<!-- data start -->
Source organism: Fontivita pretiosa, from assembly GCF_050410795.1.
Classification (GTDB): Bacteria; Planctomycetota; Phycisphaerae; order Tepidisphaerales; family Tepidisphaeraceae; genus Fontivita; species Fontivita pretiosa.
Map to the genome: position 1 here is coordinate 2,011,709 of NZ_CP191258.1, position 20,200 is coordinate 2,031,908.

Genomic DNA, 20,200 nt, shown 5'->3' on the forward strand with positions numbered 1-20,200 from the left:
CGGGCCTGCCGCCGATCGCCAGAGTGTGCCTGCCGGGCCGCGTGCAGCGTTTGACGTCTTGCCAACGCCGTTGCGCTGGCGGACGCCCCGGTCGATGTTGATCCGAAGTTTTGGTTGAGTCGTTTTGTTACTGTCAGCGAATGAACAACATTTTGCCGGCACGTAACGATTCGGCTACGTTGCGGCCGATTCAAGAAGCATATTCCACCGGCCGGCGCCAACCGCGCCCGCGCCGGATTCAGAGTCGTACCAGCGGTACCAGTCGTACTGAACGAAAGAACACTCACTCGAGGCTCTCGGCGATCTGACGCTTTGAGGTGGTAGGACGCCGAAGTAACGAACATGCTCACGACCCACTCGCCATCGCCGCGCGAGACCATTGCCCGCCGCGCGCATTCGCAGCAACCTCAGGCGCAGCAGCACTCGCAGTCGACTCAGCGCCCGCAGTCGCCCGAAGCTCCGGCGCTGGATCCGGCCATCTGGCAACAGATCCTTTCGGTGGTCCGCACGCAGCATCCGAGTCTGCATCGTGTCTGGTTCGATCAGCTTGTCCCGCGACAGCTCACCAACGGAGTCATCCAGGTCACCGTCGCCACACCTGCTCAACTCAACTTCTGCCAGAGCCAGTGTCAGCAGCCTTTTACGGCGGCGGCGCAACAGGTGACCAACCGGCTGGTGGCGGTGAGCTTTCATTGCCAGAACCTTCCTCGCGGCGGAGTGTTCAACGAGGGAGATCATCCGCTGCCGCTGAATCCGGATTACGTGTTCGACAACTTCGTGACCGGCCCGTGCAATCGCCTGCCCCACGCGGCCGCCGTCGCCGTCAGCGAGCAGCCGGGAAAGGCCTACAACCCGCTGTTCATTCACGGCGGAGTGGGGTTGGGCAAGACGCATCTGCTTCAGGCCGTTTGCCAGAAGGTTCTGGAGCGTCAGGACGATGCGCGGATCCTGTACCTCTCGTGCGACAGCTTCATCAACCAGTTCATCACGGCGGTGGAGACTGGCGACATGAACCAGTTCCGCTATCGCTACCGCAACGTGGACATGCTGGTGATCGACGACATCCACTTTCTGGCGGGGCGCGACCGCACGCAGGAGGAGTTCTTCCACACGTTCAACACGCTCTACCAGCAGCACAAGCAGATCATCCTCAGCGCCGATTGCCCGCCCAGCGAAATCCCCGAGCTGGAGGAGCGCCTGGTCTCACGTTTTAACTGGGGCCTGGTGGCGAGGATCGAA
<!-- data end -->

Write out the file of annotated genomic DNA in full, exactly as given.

Source organism: Fontivita pretiosa, from assembly GCF_050410795.1.
Classification (GTDB): Bacteria; Planctomycetota; Phycisphaerae; order Tepidisphaerales; family Tepidisphaeraceae; genus Fontivita; species Fontivita pretiosa.
Map to the genome: position 1 here is coordinate 2,011,709 of NZ_CP191258.1, position 20,200 is coordinate 2,031,908.

Genomic DNA, 20,200 nt, shown 5'->3' on the forward strand with positions numbered 1-20,200 from the left:
CGGGCCTGCCGCCGATCGCCAGAGTGTGCCTGCCGGGCCGCGTGCAGCGTTTGACGTCTTGCCAACGCCGTTGCGCTGGCGGACGCCCCGGTCGATGTTGATCCGAAGTTTTGGTTGAGTCGTTTTGTTACTGTCAGCGAATGAACAACATTTTGCCGGCACGTAACGATTCGGCTACGTTGCGGCCGATTCAAGAAGCATATTCCACCGGCCGGCGCCAACCGCGCCCGCGCCGGATTCAGAGTCGTACCAGCGGTACCAGTCGTACTGAACGAAAGAACACTCACTCGAGGCTCTCGGCGATCTGACGCTTTGAGGTGGTAGGACGCCGAAGTAACGAACATGCTCACGACCCACTCGCCATCGCCGCGCGAGACCATTGCCCGCCGCGCGCATTCGCAGCAACCTCAGGCGCAGCAGCACTCGCAGTCGACTCAGCGCCCGCAGTCGCCCGAAGCTCCGGCGCTGGATCCGGCCATCTGGCAACAGATCCTTTCGGTGGTCCGCACGCAGCATCCGAGTCTGCATCGTGTCTGGTTCGATCAGCTTGTCCCGCGACAGCTCACCAACGGAGTCATCCAGGTCACCGTCGCCACACCTGCTCAACTCAACTTCTGCCAGAGCCAGTGTCAGCAGCCTTTTACGGCGGCGGCGCAACAGGTGACCAACCGGCTGGTGGCGGTGAGCTTTCATTGCCAGAACCTTCCTCGCGGCGGAGTGTTCAACGAGGGAGATCATCCGCTGCCGCTGAATCCGGATTACGTGTTCGACAACTTCGTGACCGGCCCGTGCAATCGCCTGCCCCACGCGGCCGCCGTCGCCGTCAGCGAGCAGCCGGGAAAGGCCTACAACCCGCTGTTCATTCACGGCGGAGTGGGGTTGGGCAAGACGCATCTGCTTCAGGCCGTTTGCCAGAAGGTTCTGGAGCGTCAGGACGATGCGCGGATCCTGTACCTCTCGTGCGACAGCTTCATCAACCAGTTCATCACGGCGGTGGAGACTGGCGACATGAACCAGTTCCGCTATCGCTACCGCAACGTGGACATGCTGGTGATCGACGACATCCACTTTCTGGCGGGGCGCGACCGCACGCAGGAGGAGTTCTTCCACACGTTCAACACGCTCTACCAGCAGCACAAGCAGATCATCCTCAGCGCCGATTGCCCGCCCAGCGAAATCCCCGAGCTGGAGGAGCGCCTGGTCTCACGTTTTAACTGGGGCCTGGTGGCGAGGATCGAA